Looking for More Ways to Save Money? 5 Ways to Lower Your Cable Bill
Saving money is hard. Other than refinancing your car loan with Outside Financial, there aren’t many ways to cut costs without a downside. The bad news is you are most likely paying too much for TV and internet. The good news is that with the right techniques, you can pay less. It doesn’t matter whether you have cable or satellite or just internet service. There are lots of ways to keep the services that matter, lower your cable bill, and save money at the same time. Here are the 5 best ways to start:
1. Audit your bill
If you want to lower your cable bill, first you have to know what you’re actually paying for. If you haven’t looked at your bill in a long time, don’t worry — you’re not alone. Cable companies know you won’t look every month, so they raise the price over time. Now’s your chance to catch them in the act.
Look over each of the services you have. Are they all things you use? Do you still use that landline other than when your great aunt calls? Why do you have three cable boxes when you only watch TV in two rooms? How many channels do you really ever watch? What’s this fee for paying late or using too much data? Have you ever actually called a technician with your “protection plan?”
Often, you pay for services you rarely use. Dropping those is the easiest way to lower the bill and keep it down for good. But what do you do when your services are what you want, but you still need to lower your cable bill?
2. Negotiate your bill
Cable companies charge more than they have to, expecting you to negotiate and pay less. When you pay whatever they ask, you’re basically giving them a tip. And with billions in annual profits, they don’t need it.
The absolute best way to lower your bill is to call and negotiate a better rate. To do it yourself, follow the BillFixers Guide to Negotiating Your Bills. If you don’t feel like a lot of reading, here’s the quick version:
Research the competition
Call your provider and threaten to cancel
Be friendly, but skeptical
Negotiating your own bills can be hard, frustrating work and it sometimes takes hours. If you do a good job, though, you can save yourself hundreds of dollars a year. Don’t want to wade through menus and wait on hold? You can hire expert negotiators like BillFixers to lower your cable bill for you. Signing up only takes a few minutes and you’ll save more than $300 a year on average.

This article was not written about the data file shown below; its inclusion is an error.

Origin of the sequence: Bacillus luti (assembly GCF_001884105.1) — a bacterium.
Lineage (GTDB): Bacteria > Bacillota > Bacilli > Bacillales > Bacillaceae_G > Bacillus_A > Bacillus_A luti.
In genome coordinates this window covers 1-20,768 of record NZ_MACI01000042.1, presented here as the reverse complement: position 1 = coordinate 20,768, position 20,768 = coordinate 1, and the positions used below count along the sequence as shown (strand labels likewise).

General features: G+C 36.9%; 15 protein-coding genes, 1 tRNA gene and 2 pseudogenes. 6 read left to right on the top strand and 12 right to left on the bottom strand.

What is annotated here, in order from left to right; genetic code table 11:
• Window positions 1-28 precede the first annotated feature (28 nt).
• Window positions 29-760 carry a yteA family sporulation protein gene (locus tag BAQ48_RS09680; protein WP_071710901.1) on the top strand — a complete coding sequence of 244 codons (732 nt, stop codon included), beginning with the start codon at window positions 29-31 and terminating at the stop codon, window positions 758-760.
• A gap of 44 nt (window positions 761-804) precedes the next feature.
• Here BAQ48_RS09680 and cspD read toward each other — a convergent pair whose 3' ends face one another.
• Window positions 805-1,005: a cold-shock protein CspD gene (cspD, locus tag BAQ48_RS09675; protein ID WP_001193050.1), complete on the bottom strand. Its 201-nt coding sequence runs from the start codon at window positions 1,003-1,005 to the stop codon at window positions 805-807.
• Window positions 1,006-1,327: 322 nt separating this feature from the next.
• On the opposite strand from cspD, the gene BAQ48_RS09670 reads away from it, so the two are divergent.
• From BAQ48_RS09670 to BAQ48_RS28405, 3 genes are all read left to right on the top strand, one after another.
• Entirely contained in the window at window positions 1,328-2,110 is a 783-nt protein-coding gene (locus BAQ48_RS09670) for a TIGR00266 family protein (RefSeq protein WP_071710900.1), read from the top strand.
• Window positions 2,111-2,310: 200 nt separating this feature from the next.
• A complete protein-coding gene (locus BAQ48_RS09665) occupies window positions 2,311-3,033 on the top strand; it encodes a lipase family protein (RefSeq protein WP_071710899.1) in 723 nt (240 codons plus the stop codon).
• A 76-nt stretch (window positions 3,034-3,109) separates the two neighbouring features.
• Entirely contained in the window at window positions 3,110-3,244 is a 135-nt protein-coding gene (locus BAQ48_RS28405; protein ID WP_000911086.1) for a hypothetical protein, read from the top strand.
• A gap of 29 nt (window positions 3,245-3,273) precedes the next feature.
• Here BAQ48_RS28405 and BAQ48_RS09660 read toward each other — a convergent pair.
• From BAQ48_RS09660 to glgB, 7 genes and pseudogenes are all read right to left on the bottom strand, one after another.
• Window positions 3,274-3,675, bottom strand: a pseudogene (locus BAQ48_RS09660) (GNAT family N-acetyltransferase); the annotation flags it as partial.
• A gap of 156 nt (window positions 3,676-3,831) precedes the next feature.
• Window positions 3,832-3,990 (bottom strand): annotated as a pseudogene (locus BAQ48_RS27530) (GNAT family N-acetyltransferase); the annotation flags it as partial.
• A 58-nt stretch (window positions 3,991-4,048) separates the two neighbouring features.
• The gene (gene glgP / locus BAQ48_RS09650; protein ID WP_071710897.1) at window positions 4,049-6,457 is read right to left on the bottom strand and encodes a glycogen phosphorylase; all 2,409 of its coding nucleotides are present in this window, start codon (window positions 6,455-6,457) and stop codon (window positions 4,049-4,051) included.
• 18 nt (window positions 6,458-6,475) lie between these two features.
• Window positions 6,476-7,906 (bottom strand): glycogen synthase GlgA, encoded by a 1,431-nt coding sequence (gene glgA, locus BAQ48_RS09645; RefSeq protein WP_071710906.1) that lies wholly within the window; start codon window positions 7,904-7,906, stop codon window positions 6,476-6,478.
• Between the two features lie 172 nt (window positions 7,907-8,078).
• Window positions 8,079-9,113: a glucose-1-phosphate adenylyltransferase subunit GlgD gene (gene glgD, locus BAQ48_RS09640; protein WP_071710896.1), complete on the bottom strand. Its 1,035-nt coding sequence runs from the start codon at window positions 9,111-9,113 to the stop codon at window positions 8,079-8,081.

3. Buy your own modem
If you’re renting a modem from your internet provider, stop. You can likely buy the exact same modem online for $60 (or $20 if you’re okay buying it from Facebook or Craigslist.) Since modem rentals cost $10+ a month, you’ll start saving money in less than a year.
Installing a modem yourself can seem scary. The truth is it’s simple. Plug it in, tell your provider the info printed on the bottom, and you’re online. The only advantage to having a rental modem is that your ISP will say they provide tech support on a rental. But the main thing they do is send a refresh signal, which they can do with a customer-owned modem anyway.
For a $20-$60 investment, you can save an extra $120 every year. That’s some very good return on your money.
4. Drop the cable boxes
While you’re saving money on equipment, take a look at your cable boxes. First off, you might have too many. Often, people will have a TV hooked up that they realize they never actually watch. Disconnecting that is easy savings. But let’s say you want to use all your TVs, what then?
Almost all cable providers now offer streaming versions of their channels. Let’s say you have Comcast. Instead of paying monthly for a cable box, log in to your Xfinity account on your smart TV and voila! Okay, let’s say you don’t have a fancy new smart TV. For $30, you can buy a Roku that does the exact same thing and plug it in to any TV. For 30 bucks and the cost of having to learn a new remote, you can save yourself hundreds a year.
5. Cut the cord
This is the big, scary one. If you’re still paying for cable or satellite TV, you’ve heard about cord cutting. The short version is you drop all TV service and only have internet. Then, you can use the internet to stream video via a smart TV or a streaming device like Chromecast or Roku. If you still want to watch TV shows and movies, you have two options. You can either use content services like Netflix, Hulu, or HBO, or you can watch live TV on platforms like Sling or YoutubeTV.
Cutting the cord is the biggest way to make a huge dent in your bill. If you’re already paying for streaming services, you can often cut your bill more than in half with no new costs. Most folks who cut the cord love it and never look back. Still, be careful of the costs of streaming services. If you start adding subscriptions you never had before, you can eat up those savings quick.
Now, Go Get Saving!
You’ve now got the tools you need to lower your cable bill. It can seem daunting if you’ve never tried before, but facing your bills head on can be the difference between building debt and building savings. The next step is to make sure you do these every year, at least. Your cable company will keep trying to sneak up the price and you have to keep knocking it back down. But it’s worth it to keep saving year after year. If the whole thing sounds too overwhelming, don’t be afraid to ask a friend (or an expert) for help. Set aside some time to deal with your bill. Then, once you’ve lowered your cable bill, you get to just sit back, relax, and watch the savings roll in.
About the Author
Ben Kurland is a Co-Founder of BillFixers, which helps consumers and small businesses save money on their monthly bills. BillFixers has been featured in The New York Times, USA Today, and on the NBC Nightly News and has saved people more than $4,000,000.